It has lined the interiors of everything from greasy-spoon cafés to luxury cruise liners, from hospital wards to train cabins — bringing a fusion of wipe-clean practicality and sleek modern style. And now Formica is celebrating its 100th birthday. The brave new seamless surface of the future is officially an antique.
Though it may now be synonymous with the retro glamour of 1950s compact kitchens and roadside diners, the origins of the miracle material are much more mundane.
Invented in Cincinnati in 1913 by engineers Daniel O’Conor and Herbert Faber, Formica laminate was designed to be an electrical insulator, to serve as a replacement for the silicate mineral mica — hence “for mica”. (The fact that formica was a pre-existing Latin word for a type of ant seems to have hampered the brand little.)
Formica originally consisted of layers of fabric bound together with resin; later, it was made with thick pieces of paper laminated with melamine. This tougher substance could resist heat and abrasion, and the paper opened up a wealth of possibilities for printing colours and patterns, which proved the key to its success. Although colourful countertops went on to become a ubiquitous feature of household interiors, early uses of this tough new laminate were mainly industrial.
The product initially served as engine parts for cars made by Chevrolet, Buick and Pontiac in the 1930s. Business boomed during World War II with the development of Pregwood, a kind of plastic-impregnated wood that was used for propellers and bomb parts. As was the case with much design of the 20th century, such wartime innovations soon filtered into the mainstream. Formica became a cheap substitute for lacquer, its popularity fuelled by Art Deco’s insistence on sleek black surfaces.
The material made its debut in the United Kingdom in the swish interiors of the Queen Mary, the cruise ship built in Glasgow in 1934. But it was in the optimistic post-war world of the 1940s and 1950s that Formica came into its own as a cheap and cheerful surface. It exuded the popular streamline styling of the day, with an endless catalogue of exotic patterns, bright colours and woodgrain effects.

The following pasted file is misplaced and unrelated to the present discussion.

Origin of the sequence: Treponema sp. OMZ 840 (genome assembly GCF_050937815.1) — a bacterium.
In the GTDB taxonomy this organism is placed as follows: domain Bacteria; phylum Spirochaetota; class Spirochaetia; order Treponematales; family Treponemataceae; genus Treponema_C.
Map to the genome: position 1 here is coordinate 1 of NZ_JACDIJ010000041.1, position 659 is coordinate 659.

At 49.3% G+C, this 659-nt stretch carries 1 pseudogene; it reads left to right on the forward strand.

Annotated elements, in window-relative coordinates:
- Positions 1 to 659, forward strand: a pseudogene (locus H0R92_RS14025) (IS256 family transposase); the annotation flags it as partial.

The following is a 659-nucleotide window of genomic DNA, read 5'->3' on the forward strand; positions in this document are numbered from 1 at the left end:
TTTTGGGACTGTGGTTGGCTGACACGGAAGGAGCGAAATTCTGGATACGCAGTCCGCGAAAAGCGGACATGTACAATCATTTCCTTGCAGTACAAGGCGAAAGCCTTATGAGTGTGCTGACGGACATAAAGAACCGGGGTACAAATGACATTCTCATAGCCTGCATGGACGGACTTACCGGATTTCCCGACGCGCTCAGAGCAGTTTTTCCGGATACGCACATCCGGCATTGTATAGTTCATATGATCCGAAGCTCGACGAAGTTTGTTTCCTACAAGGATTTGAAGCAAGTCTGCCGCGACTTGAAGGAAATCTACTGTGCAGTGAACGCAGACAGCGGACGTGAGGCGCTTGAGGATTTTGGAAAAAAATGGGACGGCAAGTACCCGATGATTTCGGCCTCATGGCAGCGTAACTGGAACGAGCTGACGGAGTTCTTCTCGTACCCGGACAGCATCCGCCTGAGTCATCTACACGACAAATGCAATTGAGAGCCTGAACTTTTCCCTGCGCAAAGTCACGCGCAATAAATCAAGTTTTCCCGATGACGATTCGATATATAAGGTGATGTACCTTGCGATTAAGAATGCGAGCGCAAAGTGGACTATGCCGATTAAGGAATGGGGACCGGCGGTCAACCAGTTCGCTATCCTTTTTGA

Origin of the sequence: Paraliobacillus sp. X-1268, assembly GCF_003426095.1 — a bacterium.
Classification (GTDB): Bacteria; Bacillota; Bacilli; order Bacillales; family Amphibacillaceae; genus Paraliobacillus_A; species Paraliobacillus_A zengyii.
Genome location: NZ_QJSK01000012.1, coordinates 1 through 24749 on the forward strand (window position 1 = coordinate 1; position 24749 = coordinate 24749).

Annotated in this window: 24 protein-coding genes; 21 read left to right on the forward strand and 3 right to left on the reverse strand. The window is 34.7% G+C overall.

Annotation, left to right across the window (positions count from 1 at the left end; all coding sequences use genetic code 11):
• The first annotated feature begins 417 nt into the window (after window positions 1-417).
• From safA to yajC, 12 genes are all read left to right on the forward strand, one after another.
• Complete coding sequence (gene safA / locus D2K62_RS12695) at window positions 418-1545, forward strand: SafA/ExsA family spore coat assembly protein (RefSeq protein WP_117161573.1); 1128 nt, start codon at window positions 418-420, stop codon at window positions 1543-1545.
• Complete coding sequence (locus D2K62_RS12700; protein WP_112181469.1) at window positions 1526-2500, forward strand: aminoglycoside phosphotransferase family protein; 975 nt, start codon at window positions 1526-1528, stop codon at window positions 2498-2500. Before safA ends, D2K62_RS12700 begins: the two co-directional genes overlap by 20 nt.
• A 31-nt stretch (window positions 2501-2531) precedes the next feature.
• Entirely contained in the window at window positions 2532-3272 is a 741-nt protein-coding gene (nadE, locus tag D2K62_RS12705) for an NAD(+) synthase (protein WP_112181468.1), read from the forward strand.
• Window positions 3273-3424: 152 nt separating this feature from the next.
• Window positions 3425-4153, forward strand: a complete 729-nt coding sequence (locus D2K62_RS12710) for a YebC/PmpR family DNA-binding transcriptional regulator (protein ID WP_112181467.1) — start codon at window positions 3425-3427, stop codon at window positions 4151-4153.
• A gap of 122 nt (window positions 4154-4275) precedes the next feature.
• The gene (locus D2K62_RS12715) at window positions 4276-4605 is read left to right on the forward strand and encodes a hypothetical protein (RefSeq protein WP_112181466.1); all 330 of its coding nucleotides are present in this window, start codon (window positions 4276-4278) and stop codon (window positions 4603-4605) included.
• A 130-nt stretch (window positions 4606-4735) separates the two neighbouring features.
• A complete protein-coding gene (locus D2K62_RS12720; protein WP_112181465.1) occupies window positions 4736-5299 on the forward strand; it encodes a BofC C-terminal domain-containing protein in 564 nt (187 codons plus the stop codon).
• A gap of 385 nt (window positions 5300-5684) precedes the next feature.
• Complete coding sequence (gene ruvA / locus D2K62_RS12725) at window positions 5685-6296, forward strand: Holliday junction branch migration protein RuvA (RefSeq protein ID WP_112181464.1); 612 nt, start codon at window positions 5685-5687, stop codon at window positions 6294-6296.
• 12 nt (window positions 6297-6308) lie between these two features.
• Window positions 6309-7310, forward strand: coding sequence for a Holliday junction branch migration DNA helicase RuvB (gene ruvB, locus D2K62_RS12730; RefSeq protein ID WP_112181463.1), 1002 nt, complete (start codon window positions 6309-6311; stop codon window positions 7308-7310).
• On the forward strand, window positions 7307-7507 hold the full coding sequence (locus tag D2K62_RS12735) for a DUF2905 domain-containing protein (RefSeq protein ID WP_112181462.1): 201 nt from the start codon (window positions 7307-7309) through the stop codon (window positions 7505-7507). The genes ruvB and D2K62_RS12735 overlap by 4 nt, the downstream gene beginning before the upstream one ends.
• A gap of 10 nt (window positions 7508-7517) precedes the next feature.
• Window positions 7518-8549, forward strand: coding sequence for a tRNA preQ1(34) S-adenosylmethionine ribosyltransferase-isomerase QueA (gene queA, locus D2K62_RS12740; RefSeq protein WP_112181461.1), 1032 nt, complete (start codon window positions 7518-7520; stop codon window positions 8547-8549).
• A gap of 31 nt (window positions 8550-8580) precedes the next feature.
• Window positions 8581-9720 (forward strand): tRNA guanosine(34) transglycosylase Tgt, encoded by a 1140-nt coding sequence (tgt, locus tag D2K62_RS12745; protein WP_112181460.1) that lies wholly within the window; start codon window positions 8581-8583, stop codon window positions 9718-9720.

Peace and prosperity ushered in an era of explosive construction across the United States, with new suburbs popping up overnight, each brimming with bright breakfast bars and dazzling dinettes. As laminate fever spread, imagination was the only limit. Each pattern was packaged with an evocative, cheery name: Spindrift, Skylark, Mayflower, Softglow.
For the more adventurous, there was Milano, a faux Italian marble in pink, yellow, black and grey. American-style soon spread around the world, beamed into drab living rooms by TV. Formica factories marched across Europe.
A major centre was established in the Pyrénées town of Quillan, where the laminate was produced for 50 years: an “incredible industrial love story between a local city and a worldwide company”, as the strangely compelling 2008 documentary L’Amour Formica puts it.
The glamour may have worn off, Formica becoming a byword for tired, cracked tabletops from the 1970s onwards. But it appears our love of laminate may be returning: young designers are experimenting with new ways of working with laminate, rediscovering its innovative potential — including the decorative possibilities of intricate, laser-cut veneers.
“Formica products have touched every aspect of our lives,” says Mark Adamson, CEO of Formica’s parent company, Fletcher Building, “surfacing millions of spaces in which we gather, work, learn, heal, shop, eat and play. We look forward to topping millions more surfaces for generations to come.” In Milano, one can’t help hoping. — © Guardian News & Media 2013